Louie Muir


Louie Muir


John Muir



distribution of water. So many rivers & springs & great lakes & little lakes abounding over there; while here, our valley will not even allow us to manufacture a fairly good-looking pond! It is perfectly unjust. By the way, our neighbors new house may be built very soon. An architect came up last Friday with Mr. & Mrs. Swett; Emilie has actually been out at the ranch 2 weeks, and declares she has come to stay there! Harry Williams also is there, boarding, as Mrs. W. has gone for a month’s visit to Menlo. I have not been so well as I hoped: fever and sleeplessness at night, and much trouble about breathing in the day-time. Dr. Gibbons says the cause is “undue pressure on the spinal nerves” and that I will probably be much better in 2 or 3 weeks.



Martinez, Cal. August 31, 1885.

Dear John,

Your note of Aug. 26, from Livingston has just come, and I am glad, and yet, sorely fretted at heart to think of your hurrying so. Only one week in the Rocky Mountain wilderness for John Muir! O my beloved, you are cruel to yourself. Yet, now that I think what a blessed Sabbath day that must have been, face to face with the dear mother you have longed to see for so many years — it seems after all the best. Poor mother, how hard it will be for her to let you go again far away. If only


My letters from Portland and the Yellowstone will probably reach you this week, unless you fly away from Portage as from the others. Do not hurry too much dear, there is more need to stay and comfort your poor mother’s heart while you can, and she has waited for your coming a long, long time. Please remember to telegraph to me when you start home and who comes with you. You spoke of returning by way of Portland: is it necessary with the ticket you have? If I dared to risk the jarring of the cars, Wanda and I would meet you at Truckee for a little



you could bring her with you, and three or four or five sisters; indeed, just tell them that I think California is a good country for every one of the Muirs to move to. Wanda says, “Tell papa not to forget to bring Auntie Maggie and her littlest girl, and Auntie Tadie and her little Gracie all to stay and live with baby.” The child is really oppressed with the loneliness of this great empty house, and the desolation about the old home; but her eyes are shining now with the thought of “two sweet little girls to play every day with baby.” Is there any prospect of Willis and Mary Hand moving over here? If they are undecided do try to bring Mary with Annie for an artists’ visit, at least.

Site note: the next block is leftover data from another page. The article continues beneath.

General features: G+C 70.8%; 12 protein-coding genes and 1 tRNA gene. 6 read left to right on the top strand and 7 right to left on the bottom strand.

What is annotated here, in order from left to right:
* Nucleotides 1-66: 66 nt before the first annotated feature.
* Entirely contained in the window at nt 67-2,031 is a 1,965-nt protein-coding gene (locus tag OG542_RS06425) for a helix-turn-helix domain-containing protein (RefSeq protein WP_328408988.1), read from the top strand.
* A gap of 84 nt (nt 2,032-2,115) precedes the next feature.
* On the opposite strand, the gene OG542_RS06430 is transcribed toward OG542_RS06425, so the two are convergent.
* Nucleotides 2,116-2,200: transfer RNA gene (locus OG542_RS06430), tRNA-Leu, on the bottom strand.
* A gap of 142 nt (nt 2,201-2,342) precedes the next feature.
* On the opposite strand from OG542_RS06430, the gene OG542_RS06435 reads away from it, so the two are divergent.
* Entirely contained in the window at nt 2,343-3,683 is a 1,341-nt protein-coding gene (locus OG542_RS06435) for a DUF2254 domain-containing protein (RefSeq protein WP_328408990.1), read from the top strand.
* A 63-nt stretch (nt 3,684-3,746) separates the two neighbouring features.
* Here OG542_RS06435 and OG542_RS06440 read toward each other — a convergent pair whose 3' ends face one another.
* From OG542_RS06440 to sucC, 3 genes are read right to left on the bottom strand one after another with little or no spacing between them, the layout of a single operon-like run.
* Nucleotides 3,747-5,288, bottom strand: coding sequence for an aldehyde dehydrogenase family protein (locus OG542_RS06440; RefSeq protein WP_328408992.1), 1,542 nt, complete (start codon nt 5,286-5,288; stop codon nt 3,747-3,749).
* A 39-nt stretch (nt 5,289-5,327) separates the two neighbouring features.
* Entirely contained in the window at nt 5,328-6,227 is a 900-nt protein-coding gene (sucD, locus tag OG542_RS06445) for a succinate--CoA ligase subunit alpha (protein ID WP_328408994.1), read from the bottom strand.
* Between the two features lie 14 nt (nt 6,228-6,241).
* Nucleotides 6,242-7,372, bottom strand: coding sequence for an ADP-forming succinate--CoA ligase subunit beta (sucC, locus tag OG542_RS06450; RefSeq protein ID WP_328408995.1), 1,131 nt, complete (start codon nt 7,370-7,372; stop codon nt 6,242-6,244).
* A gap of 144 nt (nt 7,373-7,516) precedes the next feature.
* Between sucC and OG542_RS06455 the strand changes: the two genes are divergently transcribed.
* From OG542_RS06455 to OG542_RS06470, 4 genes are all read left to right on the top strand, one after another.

But if you fail in persuading any of the family to come with you, just take the Crete highway and carry off Auntie Margaret Reid, willing or not, I think she and I might be able to help each other this winter, with a good strong Scotch nurse to help us both — and we know a California winter is better for her than any icy howling Nebraska storms. Wanda has just come up the stairs for the third time to remind “Papa to bring some bonnie water-lilies for baby”. I want some moss and ferns from your first old home, dear, and if you can find them, a few bulbs of the dainty purple Anemone I have been looking at a map of Wisconsin, and I feel absolutely cross thinking about the unequal


visit to Lake Tahoe, but I fear it would not be safe. The child, longs and frets so for a sight of cool flowing rivers and bonny waterfalls, that we must try somehow this fall to satisfy her We ride with Grandpa to the home-ranch about every other day. Mr. Carter was there last week shipping pears, took 257 bxs. and will come next week for Vicars & Winter Nelises. Mr. Earl has agreed to come and ship our Muscat & Tokay grapes as soon as ripe. Denis seems to be doing well enough. Wanda is well and bright, and Grandma improves a little each day. Write us long letters from Portage and Crete. Good-bye. Louie Muir.


Martinez, Calif.

Date Original

1885 Aug 31


Original letter dimensions: 20.5 x 25.5 cm.

Resource Identifier


File Identifier

Reel 05, Image 0402

Collection Identifier

Online finding aid for the microform version of the John Muir Correspondence

Copyright Statement

Some letters written to John Muir may be protected by the U.S. Copyright Law (Title 17, U.S.C.). Transmission or reproduction of materials protected by copyright beyond that allowed by fair use requires the written permission of the copyright owners. Responsibility for any use rests exclusively with the user.

Owning Institution

Holt-Atherton Special Collections, University of the Pacific Library. Please contact this institution directly to obtain copies of the images or permission to publish or use them beyond educational purposes.


2 pages


Environmentalist, naturalist, travel, conservation, national parks, John Muir, Yosemite, California, history, correspondence, letters



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